Working from the assumption that hard fouling is a nemesis to accurate shooting with the black powder cartridge rifle we can move forward from there. The introduction of moisture into the barrel through blow tube mitigates hard fouling by introducing breath moisture into the bore. As the breath moves down an increasingly heated bore it looses some of that moisturizing effect. Same for a wet patch, the most moisture introduced is at the chamber end and the least at the muzzle end. The higher the internal temperature of the barrel the more noticeable the effect on accuracy due to lack of moisture available in the bore.

Does shooting on an overcast day diminish radiant heating. On overcast days would not the humidity at ground level have a longer duration than on a bright sunny day?

Jumping forward, then doesn't it make sense to have as nearly the same internal bore condition from the first sighter shot through the fifteenth record shot?

And, isn't the only way to do that is overcome all accuracy diminishing elements regardless of the changing conditions?

Just sayin'


Shooting in the open, 100F, cloudless sky, sun directly over head, five percent relative humidity wind 12 O"Clock 10-12 mph renders a high evaporation rate.


Shooting under cover, 60F, overcast, 90% relative humidity, no wind, equals low evaporation rate.

What gives the rifleman the most consistent bore condition regardless of the environmental conditions ?
Sometimes you get the chicken, and sometimes you get the feathers!

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Re: Blow Tube (historical)

Post by bruce m » Sun Aug 26, 2018 9:02 pm

the little black duck could be lurking at any time :shock:
beware. :wink:
keep safe,
bruce.
ventum est amicus meus

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Re: Blow Tube (historical)

Post by John Boy » Mon Aug 27, 2018 10:46 am

David, don't know where you find all these great illustrations and articles but sure enjoy looking & reading them
Regards
John

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Re: Blow Tube (historical)

Post by dbm » Tue Aug 28, 2018 1:29 am

Thanks for the feedback - glad to see it's not just me that finds these forgotten / lost items interesting! :)

Here's a scarce picture from 1896 of a Wimbledon rifleman using a blow tube for fouling control.

Image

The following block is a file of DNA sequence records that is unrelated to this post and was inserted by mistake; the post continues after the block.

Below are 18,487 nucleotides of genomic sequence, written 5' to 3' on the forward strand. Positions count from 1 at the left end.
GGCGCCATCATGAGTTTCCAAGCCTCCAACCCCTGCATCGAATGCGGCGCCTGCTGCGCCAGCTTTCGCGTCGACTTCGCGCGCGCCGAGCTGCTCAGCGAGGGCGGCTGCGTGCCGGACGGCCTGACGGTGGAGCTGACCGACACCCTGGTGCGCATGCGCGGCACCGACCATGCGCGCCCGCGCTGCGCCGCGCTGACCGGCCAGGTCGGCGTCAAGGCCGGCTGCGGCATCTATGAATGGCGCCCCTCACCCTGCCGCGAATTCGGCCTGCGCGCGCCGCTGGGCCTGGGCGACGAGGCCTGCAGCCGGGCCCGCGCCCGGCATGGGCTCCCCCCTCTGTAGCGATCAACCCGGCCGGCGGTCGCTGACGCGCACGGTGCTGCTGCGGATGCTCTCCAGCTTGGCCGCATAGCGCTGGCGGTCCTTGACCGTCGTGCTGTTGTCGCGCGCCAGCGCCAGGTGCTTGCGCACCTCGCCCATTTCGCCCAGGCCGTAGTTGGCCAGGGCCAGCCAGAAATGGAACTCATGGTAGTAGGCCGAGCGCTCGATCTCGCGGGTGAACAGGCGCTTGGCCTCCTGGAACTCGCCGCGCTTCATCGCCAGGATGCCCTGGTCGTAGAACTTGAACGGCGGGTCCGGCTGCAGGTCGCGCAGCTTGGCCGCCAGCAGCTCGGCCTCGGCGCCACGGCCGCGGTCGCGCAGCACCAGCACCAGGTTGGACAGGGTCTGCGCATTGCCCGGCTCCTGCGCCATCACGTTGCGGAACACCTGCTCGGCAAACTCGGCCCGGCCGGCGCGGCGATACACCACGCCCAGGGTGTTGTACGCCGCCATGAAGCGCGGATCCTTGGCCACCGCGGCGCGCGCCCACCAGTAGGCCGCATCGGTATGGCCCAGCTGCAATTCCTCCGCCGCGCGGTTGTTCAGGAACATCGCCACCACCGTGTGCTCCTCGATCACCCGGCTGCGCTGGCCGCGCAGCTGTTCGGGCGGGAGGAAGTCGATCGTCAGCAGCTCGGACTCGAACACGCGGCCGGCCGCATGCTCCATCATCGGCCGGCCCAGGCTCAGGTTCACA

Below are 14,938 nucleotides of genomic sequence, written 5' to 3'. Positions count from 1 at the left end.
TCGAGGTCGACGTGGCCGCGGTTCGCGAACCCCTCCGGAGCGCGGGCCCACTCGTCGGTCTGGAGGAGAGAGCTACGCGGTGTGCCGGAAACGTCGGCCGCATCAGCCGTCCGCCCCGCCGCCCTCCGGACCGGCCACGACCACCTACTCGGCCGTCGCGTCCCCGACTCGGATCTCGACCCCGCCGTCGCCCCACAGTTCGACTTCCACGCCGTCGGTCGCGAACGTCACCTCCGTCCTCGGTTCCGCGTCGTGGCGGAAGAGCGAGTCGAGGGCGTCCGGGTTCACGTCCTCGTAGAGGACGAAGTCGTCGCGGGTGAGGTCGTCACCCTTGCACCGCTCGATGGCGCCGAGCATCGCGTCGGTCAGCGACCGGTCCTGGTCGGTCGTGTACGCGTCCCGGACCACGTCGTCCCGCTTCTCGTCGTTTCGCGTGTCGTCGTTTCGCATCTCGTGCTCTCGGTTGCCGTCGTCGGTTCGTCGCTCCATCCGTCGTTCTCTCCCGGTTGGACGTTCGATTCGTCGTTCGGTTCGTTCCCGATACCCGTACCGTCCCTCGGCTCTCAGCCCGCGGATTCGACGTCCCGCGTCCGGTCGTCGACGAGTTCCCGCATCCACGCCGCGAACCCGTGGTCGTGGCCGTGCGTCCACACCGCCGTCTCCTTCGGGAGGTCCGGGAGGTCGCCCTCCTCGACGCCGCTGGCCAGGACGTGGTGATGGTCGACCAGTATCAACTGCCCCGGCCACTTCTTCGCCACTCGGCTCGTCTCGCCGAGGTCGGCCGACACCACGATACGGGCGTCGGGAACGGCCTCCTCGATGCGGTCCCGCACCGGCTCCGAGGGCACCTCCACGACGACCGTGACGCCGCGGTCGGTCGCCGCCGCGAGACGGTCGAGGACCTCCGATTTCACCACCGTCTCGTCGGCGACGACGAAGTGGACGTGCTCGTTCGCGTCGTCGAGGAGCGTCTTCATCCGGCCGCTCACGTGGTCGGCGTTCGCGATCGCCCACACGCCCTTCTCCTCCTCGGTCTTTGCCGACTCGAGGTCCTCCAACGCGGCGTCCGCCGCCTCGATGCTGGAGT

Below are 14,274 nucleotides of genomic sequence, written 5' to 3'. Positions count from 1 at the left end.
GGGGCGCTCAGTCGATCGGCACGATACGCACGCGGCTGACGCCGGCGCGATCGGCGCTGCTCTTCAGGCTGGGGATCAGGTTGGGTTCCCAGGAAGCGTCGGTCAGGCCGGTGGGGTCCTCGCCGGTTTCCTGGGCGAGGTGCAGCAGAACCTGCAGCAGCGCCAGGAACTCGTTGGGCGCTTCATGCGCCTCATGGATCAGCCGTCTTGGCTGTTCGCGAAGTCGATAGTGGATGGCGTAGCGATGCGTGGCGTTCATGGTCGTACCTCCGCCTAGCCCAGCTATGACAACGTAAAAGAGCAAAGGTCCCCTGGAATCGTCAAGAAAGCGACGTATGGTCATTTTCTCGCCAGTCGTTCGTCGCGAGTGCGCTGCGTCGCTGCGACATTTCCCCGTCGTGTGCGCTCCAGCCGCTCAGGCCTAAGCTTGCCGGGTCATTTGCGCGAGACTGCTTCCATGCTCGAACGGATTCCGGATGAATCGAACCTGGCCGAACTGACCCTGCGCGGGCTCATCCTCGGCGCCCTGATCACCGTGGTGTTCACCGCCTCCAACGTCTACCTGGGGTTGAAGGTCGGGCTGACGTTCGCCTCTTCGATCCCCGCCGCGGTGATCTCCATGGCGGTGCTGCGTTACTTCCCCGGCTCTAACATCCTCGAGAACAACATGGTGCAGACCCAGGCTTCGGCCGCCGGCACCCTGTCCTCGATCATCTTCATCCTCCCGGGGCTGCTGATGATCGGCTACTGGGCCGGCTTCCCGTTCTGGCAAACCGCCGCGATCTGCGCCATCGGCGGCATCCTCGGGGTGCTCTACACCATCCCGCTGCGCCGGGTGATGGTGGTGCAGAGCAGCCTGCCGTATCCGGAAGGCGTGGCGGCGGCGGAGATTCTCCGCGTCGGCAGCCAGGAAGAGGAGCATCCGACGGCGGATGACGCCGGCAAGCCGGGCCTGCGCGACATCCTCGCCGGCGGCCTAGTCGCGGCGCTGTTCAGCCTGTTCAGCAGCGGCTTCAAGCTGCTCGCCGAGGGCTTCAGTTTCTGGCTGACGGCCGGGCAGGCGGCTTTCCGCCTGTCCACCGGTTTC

David
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bruce m
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Re: Blow Tube (historical)

Post by bruce m » Tue Aug 28, 2018 2:52 am

his body position suggests he might be shooting supine.
has just sat up, and is blowtubing then.
not sure if there was an event for that type of rifle which allowed supine?
the guy behind looks to be belly down.
keep safe,
bruce.
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martinibelgian
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Re: Blow Tube (historical)

Post by martinibelgian » Tue Aug 28, 2018 4:17 am

Bruce, judging by the direction of the muzzle of the other shooter, I'd doubt he is shooting supine. Muzzle discipline might be an issue though :? .

dbm
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Re: Blow Tube (historical)

Post by dbm » Tue Aug 28, 2018 7:44 am

Excuse the typo, but the picture above is from Bisley 1896, not Wimbledon!

David
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Perentie
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Re: Blow Tube (historical)

Post by Perentie » Tue Aug 28, 2018 4:02 pm

He has his ladder sight up on the barrel. I doubt he would use that Supine. Cant see if there is one on the butt. Still, be interesting to know if Martinis had one.

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Re: Blow Tube (historical)

Post by JRV » Thu Aug 30, 2018 10:40 am

I remember seeing a picture of Springfield Armory employee Freeman R Bull with a blow tube hung from his neck back in the Trapdoor days. He was a machinest and match sight inventor for the Trapdoor Long range rifles. I just wish I could remember where I saw this photo.

JRV